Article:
2004-12-17 / Community

Looking Backward

What The Wave Said

20 Years Ago...

“We wish you a Merry Christmas! We wish you a Merry Christmas! Wish you a Merry Christmas!” from all of us at The Wave.

One hundred thirteen rookie police officers who were graduated from the police academy reportedly are assigned to several Queens precincts, including the 100 and 101 in the Rockaways. Borough Commander William Fitzpatrick has assigned them to shopping centers, and high robbery and narcotic areas.

A 46-year-old resident of a rooming house on Beach 120 Street, Rockaway Park, fell from the north side elevated platform of the Seaside subway station on Beach 105 Street and landed in the path of a van. The man was pronounced dead at the scene.

“Not suspicious!” That determination came from the medical examiner in regard to a man who was found decomposing by a resident of Beach 100 Street, who returned this week from a two-month stay in a veterans’ hospital.

Representatives of Rockaway community organizations met in the Blue Room of City Hall with Deputy Mayor Stanley Brezenoff, Assemblywoman Gerdi E. Lipschutz, City Councilman Walter Ward, Queens Borough President Donald Manes, Deputy Borough President Claire Schulman and John LcCicero, special assistant to the mayor.

30 Years Ago...

The plan to erect one, two and three-family homes in the urban renewal area of the Rockaways enunciated by John Zuccotti, chairman of the City Planning Commission, Roger Starr, administrator of the Housing and Development Administration and Paul Gibson, Deputy Mayor at a Community Board 14 meeting last month, has been enthusiastically received by many of the civic organizations who have espoused this type of renewal.

John J. Fetscher, president of the Hammel Holland Seaside Civic Association has chided Mayor Beame on the need for a railroad link to JFK Airport at this time of austerity. Beame’s austerity budget will probably mean the end to drainage plans and surveys for Broad Channel.

For the 18th time since 1954 the St. Camillus Senior Fife, Drum and Bugle Corps will perform at the gala King Orange Jamboree parade in Miami on New Year’s Eve. The band will also have the singular honor of leading this parade, which will be televised nationally.

A Belle Harbor man, seriously injured when he was mugged in the 42 Street station of the Eighth Avenue Subway, is expected home at the end of this week following a two-week stay at Peninsula Hospital Center.

40 Years Ago...

Between 50 and 100 spectators watched from the boardwalk at Beach 105 Street Saturday afternoon as an occasional break in the fog gave them a glimpse of the freighter from Santo Domingo, which ran aground and was stuck about 200 yards offshore for a few hours.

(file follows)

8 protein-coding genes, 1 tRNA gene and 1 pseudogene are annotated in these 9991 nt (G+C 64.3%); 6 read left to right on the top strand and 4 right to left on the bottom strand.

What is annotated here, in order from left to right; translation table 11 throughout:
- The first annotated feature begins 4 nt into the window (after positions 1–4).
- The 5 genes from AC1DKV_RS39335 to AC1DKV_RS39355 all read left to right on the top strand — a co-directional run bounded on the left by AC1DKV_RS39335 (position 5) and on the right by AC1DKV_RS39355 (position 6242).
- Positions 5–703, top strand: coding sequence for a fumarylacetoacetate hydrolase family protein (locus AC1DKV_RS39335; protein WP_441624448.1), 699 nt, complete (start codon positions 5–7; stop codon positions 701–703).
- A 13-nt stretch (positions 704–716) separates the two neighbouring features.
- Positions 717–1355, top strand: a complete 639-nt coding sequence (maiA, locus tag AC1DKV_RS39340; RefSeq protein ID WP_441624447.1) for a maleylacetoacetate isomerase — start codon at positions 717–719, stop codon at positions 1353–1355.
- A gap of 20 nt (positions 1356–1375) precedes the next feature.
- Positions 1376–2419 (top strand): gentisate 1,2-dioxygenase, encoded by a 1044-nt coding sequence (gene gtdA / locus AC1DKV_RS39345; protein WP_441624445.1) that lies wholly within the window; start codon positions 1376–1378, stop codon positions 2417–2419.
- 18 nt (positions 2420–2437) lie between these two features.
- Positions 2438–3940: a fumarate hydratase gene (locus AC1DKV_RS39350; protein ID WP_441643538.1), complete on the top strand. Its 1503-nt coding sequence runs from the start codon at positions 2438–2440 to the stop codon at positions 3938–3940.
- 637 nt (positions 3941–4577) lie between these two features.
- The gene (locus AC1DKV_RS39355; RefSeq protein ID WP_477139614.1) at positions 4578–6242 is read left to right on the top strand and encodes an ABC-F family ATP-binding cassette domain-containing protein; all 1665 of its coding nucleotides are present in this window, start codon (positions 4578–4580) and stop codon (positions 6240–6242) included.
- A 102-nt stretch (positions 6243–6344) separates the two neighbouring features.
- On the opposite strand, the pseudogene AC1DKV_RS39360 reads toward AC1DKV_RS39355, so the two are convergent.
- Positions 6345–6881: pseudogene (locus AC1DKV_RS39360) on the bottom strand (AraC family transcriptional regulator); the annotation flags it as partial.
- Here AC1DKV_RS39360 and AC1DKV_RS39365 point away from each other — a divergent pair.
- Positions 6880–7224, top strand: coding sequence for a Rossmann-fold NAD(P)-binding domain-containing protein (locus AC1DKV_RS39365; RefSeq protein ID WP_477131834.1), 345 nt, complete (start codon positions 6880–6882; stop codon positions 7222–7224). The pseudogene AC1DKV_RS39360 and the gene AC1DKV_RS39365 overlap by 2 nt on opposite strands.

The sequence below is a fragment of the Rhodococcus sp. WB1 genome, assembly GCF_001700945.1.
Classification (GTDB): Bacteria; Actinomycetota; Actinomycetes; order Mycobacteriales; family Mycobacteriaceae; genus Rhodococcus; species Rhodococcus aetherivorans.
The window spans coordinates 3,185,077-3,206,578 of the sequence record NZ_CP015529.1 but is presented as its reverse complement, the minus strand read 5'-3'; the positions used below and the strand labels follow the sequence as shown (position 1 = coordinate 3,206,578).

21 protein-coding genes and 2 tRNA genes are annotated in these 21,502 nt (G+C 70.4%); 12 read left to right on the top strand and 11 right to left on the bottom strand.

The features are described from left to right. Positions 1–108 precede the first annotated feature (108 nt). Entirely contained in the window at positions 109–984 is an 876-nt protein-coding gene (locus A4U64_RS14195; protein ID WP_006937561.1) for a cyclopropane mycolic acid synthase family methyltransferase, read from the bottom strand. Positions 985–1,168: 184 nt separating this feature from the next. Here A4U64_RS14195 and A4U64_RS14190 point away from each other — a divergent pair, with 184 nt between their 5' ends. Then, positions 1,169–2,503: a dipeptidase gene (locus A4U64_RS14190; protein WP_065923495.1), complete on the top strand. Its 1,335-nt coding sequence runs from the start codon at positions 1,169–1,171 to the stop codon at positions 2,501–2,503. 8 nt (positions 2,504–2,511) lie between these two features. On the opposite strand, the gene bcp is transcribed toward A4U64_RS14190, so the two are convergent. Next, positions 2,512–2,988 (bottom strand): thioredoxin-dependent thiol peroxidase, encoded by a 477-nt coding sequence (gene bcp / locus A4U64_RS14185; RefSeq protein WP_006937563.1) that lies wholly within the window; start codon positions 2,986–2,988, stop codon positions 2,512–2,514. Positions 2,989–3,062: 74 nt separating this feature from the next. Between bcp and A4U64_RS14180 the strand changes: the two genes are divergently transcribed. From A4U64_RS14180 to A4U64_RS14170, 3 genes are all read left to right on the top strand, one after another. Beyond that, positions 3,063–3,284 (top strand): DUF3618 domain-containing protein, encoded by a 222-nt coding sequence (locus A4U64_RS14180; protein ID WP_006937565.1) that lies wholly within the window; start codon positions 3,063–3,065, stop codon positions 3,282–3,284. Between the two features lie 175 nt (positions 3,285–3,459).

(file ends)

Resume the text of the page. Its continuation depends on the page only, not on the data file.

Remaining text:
The Franciscan Order is indicating interest in procuring a local site for a Catholic boys high school. Several locations have been mentioned as possibilities.

Assemblyman J. Lewis Fox left for the special session of the State Legislature to deal with reapportionment. Although he was instructed to pack for three days in Albany, our assemblyman, who is experienced, packed for four.

Irving N. Klein, who is building the shopping center at Beach 49 Street to Beach 50 Street on Beach Channel Drive, says that besides a Waldbaum’s market, there will be three other stores in the center, which he expects to be ready by spring.

50 Years Ago...

A half-pint stickup artist and his taller sidekick executed a speedy holdup of the proprietor and two clerks at the Lowitt Pharmacy and escaped with $300 in cash.

In a crowded hearing chamber yesterday afternoon Seaside property owners registered their opposition to a Title 1 project in the area at the hearing on the Master Plan before the City Planning Commission. John Finn, attorney for the Seaside Property Owners’ Association, submitted a brief stating that the proposal is to transform a public recreation area, which the city has spent millions of dollars in developing as a public beach into a private housing area.

Ambulances from both the Rockaway Beach Hospital and St. Joseph’s Hospital, Far Rockaway, were among the first to arrive at Idlewild Airport after the crash of the Italian Airlines plane.

The tragic plane crash at Idlewild could have been averted if aeronautics authorities had listened to State Senator Milton Koerner and Rockaway civic workers who protested against low flying over the peninsula.

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